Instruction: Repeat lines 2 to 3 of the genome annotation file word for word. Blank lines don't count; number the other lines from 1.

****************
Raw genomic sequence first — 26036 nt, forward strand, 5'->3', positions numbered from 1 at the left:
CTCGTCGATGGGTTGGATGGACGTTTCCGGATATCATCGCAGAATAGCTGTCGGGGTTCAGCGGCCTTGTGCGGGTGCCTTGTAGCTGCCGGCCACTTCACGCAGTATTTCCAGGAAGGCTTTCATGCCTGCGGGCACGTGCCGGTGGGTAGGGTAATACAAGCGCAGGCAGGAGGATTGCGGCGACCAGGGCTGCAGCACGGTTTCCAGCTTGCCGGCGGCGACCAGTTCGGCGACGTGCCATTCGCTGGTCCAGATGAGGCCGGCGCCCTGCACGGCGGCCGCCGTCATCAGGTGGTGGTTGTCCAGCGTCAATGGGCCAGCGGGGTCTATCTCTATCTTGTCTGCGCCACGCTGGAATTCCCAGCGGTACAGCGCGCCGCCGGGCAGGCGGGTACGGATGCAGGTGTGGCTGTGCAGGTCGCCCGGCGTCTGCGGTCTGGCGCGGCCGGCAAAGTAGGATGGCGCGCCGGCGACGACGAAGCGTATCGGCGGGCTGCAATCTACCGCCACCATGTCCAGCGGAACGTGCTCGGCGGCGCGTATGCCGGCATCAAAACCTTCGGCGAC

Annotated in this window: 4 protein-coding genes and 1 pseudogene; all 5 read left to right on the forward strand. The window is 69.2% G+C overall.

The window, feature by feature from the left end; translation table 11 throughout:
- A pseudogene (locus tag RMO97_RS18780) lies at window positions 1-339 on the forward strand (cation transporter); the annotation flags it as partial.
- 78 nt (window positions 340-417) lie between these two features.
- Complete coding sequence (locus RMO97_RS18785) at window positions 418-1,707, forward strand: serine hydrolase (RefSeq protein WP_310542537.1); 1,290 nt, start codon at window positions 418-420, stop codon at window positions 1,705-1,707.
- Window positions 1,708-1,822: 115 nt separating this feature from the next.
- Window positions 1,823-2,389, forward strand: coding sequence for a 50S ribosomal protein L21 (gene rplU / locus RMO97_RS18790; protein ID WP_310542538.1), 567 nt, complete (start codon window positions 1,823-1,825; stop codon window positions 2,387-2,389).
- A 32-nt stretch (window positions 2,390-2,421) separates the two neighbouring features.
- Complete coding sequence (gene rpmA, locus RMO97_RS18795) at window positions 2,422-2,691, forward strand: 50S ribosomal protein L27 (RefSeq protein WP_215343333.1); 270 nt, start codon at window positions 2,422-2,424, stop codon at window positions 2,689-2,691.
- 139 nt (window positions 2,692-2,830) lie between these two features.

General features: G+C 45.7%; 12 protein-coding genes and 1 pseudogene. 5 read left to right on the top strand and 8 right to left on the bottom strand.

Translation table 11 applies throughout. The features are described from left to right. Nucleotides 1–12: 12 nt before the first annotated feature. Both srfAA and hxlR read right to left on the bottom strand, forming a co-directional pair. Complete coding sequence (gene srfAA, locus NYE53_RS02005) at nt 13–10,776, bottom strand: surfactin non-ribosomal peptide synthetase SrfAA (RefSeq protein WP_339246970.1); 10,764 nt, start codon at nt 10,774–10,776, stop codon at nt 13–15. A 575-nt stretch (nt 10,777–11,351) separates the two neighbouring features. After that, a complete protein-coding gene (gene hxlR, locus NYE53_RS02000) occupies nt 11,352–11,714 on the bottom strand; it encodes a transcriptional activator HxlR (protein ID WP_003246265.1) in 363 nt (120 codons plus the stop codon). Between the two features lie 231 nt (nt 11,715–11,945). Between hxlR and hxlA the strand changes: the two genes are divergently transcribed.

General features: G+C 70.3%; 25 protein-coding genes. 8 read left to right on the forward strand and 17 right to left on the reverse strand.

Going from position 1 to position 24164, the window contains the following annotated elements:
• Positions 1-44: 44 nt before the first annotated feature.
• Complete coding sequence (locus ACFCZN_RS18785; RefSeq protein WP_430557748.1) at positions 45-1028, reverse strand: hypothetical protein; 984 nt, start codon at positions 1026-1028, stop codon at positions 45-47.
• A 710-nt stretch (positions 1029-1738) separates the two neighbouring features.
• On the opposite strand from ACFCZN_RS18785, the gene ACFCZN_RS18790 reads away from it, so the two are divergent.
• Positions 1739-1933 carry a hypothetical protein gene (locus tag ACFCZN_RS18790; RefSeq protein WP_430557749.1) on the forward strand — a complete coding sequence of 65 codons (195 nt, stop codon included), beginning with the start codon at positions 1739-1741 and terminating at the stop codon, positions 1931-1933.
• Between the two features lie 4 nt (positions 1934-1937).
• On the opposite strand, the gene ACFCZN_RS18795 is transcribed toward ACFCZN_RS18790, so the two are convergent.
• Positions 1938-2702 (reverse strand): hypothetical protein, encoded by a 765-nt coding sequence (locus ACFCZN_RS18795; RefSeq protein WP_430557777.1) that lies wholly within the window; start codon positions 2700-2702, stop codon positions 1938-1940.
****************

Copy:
CTCGTCGATGGGTTGGATGGACGTTTCCGGATATCATCGCAGAATAGCTGTCGGGGTTCAGCGGCCTTGTGCGGGTGCCTTGTAGCTGCCGGCCACTTCACGCAGTATTTCCAGGAAGGCTTTCATGCCTGCGGGCACGTGCCGGTGGGTAGGGTAATACAAGCGCAGGCAGGAGGATTGCGGCGACCAGGGCTGCAGCACGGTTTCCAGCTTGCCGGCGGCGACCAGTTCGGCGACGTGCCATTCGCTGGTCCAGATGAGGCCGGCGCCCTGCACGGCGGCCGCCGTCATCAGGTGGTGGTTGTCCAGCGTCAATGGGCCAGCGGGGTCTATCTCTATCTTGTCTGCGCCACGCTGGAATTCCCAGCGGTACAGCGCGCCGCCGGGCAGGCGGGTACGGATGCAGGTGTGGCTGTGCAGGTCGCCCGGCGTCTGCGGTCTGGCGCGGCCGGCAAAGTAGGATGGCGCGCCGGCGACGACGAAGCGTATCGGCGGGCTGCAATCTACCGCCACCATGTCCAGCGGAACGTGCTCGGCGGCGCGTATGCCGGCATCAAAACCTTCGGCGAC

Annotated in this window: 4 protein-coding genes and 1 pseudogene; all 5 read left to right on the forward strand. The window is 69.2% G+C overall.